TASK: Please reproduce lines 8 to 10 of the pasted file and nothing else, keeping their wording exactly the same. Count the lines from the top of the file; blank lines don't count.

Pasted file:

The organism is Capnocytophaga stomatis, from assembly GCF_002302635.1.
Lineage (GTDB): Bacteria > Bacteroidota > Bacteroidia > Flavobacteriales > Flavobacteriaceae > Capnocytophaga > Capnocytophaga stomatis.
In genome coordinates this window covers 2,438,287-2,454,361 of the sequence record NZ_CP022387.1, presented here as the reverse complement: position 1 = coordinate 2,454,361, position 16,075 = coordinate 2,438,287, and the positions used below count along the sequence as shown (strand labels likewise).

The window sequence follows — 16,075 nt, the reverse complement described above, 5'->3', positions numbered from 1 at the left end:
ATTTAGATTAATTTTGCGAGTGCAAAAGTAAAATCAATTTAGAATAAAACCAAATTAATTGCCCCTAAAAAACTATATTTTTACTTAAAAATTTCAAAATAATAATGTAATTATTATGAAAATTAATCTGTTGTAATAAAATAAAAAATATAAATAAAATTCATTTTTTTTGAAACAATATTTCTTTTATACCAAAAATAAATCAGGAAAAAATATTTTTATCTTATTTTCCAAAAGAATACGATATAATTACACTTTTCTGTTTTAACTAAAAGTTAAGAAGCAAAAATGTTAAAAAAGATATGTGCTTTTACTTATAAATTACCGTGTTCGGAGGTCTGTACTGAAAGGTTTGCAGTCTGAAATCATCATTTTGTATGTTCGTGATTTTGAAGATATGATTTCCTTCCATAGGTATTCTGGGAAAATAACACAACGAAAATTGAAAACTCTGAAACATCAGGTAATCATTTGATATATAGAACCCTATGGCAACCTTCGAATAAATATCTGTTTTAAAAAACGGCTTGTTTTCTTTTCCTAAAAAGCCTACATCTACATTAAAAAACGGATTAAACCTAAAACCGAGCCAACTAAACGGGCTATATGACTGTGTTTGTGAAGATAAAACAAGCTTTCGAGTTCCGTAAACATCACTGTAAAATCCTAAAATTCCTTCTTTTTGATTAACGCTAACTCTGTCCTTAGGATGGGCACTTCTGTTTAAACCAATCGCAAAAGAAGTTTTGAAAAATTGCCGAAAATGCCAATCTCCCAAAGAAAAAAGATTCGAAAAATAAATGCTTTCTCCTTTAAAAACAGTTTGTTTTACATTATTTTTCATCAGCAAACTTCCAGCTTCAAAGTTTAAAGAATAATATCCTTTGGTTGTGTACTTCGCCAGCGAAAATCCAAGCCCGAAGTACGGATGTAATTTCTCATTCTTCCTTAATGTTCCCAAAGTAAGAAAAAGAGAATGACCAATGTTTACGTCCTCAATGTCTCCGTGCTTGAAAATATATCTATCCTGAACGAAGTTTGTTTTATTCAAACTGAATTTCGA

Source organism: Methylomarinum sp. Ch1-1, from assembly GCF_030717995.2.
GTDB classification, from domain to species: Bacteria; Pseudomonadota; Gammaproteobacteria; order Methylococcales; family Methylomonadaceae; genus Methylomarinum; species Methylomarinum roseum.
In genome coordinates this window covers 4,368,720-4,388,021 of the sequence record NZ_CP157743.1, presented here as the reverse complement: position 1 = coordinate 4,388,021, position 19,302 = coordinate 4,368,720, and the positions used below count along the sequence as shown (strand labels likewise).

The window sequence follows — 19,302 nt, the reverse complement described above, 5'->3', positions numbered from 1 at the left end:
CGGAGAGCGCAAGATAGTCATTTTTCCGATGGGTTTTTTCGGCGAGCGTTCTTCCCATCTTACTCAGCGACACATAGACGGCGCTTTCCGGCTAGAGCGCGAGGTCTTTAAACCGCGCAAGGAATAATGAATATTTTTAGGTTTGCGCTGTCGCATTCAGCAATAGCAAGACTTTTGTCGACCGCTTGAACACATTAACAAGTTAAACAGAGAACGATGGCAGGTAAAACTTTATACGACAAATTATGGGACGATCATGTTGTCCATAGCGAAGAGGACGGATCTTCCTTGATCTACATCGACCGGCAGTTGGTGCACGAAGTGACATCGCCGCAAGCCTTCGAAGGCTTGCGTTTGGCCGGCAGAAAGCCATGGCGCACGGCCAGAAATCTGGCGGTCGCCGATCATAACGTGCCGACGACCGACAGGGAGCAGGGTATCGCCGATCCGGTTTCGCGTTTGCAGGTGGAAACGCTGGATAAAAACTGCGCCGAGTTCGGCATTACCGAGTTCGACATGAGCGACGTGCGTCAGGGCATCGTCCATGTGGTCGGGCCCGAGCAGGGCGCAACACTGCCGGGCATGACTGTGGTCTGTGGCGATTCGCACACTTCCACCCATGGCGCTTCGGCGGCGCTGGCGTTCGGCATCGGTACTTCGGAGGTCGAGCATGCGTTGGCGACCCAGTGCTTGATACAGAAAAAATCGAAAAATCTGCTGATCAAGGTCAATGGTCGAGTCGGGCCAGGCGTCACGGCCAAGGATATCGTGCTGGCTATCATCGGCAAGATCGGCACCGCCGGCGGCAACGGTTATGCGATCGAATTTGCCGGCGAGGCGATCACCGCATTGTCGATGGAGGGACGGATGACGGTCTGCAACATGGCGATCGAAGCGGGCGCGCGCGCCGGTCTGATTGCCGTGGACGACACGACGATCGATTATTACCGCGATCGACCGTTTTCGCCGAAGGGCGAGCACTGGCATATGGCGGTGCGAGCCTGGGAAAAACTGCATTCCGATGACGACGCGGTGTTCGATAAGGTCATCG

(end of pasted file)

In genome coordinates this window covers 4,368,720-4,388,021 of the sequence record NZ_CP157743.1, presented here as the reverse complement: position 1 = coordinate 4,388,021, position 19,302 = coordinate 4,368,720, and the positions used below count along the sequence as shown (strand labels likewise).

The window sequence follows — 19,302 nt, the reverse complement described above, 5'->3', positions numbered from 1 at the left end:
CGGAGAGCGCAAGATAGTCATTTTTCCGATGGGTTTTTTCGGCGAGCGTTCTTCCCATCTTACTCAGCGACACATAGACGGCGCTTTCCGGCTAGAGCGCGAGGTCTTTAAACCGCGCAAGGAATAATGAATATTTTTAGGTTTGCGCTGTCGCATTCAGCAATAGCAAGACTTTTGTCGACCGCTTGAACACATTAACAAGTTAAACAGAGAACGATGGCAGGTAAAACTTTATACGACAAATTATGGGACGATCATGTTGTCCATAGCGAAGAGGACGGATCTTCCTTGATCTACATCGACCGGCAGTTGGTGCACGAAGTGACATCGCCGCAAGCCTTCGAAGGCTTGCGTTTGGCCGGCAGAAAGCCATGGCGCACGGCCAGAAATCTGGCGGTCGCCGATCATAACGTGCCGACGACCGACAGGGAGCAGGGTATCGCCGATCCGGTTTCGCGTTTGCAGGTGGAAACGCTGGATAAAAACTGCGCCGAGTTCGGCATTACCGAGTTCGACATGAGCGACGTGCGTCAGGGCATCGTCCATGTGGTCGGGCCCGAGCAGGGCGCAACACTGCCGGGCATGACTGTGGTCTGTGGCGATTCGCACACTTCCACCCATGGCGCTTCGGCGGCGCTGGCGTTCGGCATCGGTACTTCGGAGGTCGAGCATGCGTTGGCGACCCAGTGCTTGATACAGAAAAAATCGAAAAATCTGCTGATCAAGGTCAATGGTCGAGTCGGGCCAGGCGTCACGGCCAAGGATATCGTGCTGGCTATCATCGGCAAGATCGGCACCGCCGGCGGCAACGGTTATGCGATCGAATTTGCCGGCGAGGCGATCACCGCATTGTCGATGGAGGGACGGATGACGGTCTGCAACATGGCGATCGAAGCGGGCGCGCGCGCCGGTCTGATTGCCGTGGACGACACGACGATCGATTATTACCGCGATCGACCGTTTTCGCCGAAGGGCGAGCACTGGCATATGGCGGTGCGAGCCTGGGAAAAACTGCATTCCGATGACGACGCGGTGTTCGATAAGGTCATCG